West Coast Main Line row: should railways be renationalised?
March 4, 2013
In many ways the railways have been successful over the last fifteen years, with significant growth in passenger numbers and freight. Several routes have been upgraded, ageing trains have been replaced and safety has continued to improve.
Taxpayer subsidies have, however, reached unacceptable levels, at around £5 billion a year. And costs are much higher than on comparable networks abroad.
In reality, the railways were not privatised properly. Politicians and officials retained tight control. As the current West Coast debacle shows, the government decides who runs the trains. It also decides levels of service, controls prices and determines the priorities for investment.
This is not genuine privatisation. Rail firms are essentially subcontractors for the state. And the high costs of the railways flow directly from these high levels of government involvement.
In particular, the government has imposed a complex artificial structure on the industry. The railways are suffocated by unnecessary bureaucracy. Highly paid lawyers, accountants, consultants and civil servants have benefited at the expense of taxpayers and passengers.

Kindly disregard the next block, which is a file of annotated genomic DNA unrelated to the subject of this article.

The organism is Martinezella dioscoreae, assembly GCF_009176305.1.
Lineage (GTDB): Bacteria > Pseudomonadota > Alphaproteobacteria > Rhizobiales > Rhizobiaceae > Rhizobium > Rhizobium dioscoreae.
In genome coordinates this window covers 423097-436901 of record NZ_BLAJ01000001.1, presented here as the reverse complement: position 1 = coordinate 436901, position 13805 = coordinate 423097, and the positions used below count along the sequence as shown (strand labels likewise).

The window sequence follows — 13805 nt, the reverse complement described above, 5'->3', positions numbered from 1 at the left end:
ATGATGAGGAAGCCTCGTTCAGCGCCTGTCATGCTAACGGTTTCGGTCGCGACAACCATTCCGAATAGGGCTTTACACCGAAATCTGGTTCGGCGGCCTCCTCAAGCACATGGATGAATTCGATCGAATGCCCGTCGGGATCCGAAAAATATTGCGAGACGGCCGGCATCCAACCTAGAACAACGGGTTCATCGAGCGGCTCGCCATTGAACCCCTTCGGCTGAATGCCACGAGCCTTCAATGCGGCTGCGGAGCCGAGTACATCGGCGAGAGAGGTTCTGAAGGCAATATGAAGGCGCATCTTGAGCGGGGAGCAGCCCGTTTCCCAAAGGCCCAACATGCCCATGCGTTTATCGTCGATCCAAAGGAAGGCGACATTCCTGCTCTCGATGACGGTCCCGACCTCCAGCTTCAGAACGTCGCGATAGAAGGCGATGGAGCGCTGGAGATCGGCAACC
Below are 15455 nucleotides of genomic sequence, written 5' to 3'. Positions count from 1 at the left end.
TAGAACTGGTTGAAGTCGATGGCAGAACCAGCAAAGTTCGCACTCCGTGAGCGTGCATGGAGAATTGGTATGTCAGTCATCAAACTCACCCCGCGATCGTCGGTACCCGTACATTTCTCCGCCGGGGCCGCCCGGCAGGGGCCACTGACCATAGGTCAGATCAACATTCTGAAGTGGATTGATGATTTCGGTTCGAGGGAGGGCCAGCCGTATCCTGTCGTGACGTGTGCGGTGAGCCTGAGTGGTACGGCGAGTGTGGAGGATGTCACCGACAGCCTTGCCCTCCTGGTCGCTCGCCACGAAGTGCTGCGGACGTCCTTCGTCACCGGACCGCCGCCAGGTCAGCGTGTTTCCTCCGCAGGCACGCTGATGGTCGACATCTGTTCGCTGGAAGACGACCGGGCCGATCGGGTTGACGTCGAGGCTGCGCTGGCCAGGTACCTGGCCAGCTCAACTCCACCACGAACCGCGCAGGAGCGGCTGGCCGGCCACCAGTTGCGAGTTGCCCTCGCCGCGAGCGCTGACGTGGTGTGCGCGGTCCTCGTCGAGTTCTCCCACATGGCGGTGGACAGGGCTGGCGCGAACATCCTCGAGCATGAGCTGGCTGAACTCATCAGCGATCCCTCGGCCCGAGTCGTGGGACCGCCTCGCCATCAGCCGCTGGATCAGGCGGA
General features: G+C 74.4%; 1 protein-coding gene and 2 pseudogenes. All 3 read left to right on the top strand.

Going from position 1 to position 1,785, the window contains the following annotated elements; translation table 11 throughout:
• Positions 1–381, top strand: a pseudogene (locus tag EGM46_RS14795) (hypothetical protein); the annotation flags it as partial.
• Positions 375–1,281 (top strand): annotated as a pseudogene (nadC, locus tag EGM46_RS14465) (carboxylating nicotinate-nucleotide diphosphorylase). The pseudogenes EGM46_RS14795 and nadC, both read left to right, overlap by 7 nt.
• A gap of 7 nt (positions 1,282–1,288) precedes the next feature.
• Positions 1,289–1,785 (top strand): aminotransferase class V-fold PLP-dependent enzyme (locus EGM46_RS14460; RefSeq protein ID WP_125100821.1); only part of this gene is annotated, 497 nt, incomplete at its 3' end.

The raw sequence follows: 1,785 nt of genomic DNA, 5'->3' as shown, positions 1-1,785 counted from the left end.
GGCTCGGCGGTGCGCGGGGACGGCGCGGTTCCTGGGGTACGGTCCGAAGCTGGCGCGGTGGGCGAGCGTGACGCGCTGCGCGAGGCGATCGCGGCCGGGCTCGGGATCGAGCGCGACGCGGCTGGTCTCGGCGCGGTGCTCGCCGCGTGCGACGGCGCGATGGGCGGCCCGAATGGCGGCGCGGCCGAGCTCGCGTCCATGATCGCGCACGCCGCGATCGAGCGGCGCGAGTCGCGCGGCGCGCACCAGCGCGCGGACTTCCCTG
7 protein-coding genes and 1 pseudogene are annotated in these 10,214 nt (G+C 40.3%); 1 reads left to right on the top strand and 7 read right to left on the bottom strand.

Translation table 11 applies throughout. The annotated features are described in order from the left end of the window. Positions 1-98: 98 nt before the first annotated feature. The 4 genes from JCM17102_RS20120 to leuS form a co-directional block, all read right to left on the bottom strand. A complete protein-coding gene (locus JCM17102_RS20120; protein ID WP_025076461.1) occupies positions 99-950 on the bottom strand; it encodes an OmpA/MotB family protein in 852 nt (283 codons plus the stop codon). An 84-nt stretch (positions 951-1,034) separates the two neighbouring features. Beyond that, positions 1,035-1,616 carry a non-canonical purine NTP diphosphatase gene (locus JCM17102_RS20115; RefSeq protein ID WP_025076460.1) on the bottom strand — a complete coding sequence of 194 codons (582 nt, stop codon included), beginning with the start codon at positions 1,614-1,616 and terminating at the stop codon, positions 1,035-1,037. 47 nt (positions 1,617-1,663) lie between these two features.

A further shift toward nationalisation would only make this worse. Nationalised industries are hugely inefficient and quickly become a drain on the economy, as we know from bitter experience in the 1960s and 1970s. Politicians would exert even more control over the railways, squandering money to buy off special interests and wasting yet more billions on uneconomic vanity projects.
In the 19th century private firms built and operated a vast network without massive handouts from taxpayers. A similarly innovative and entrepreneurial private rail industry is the best way to improve outcomes and reduce costs. In particular, the same firms should be free to own the tracks and run the trains, as happened in the past. This is the best way of removing the political interference that is holding the industry back.
4 October 2012, BBC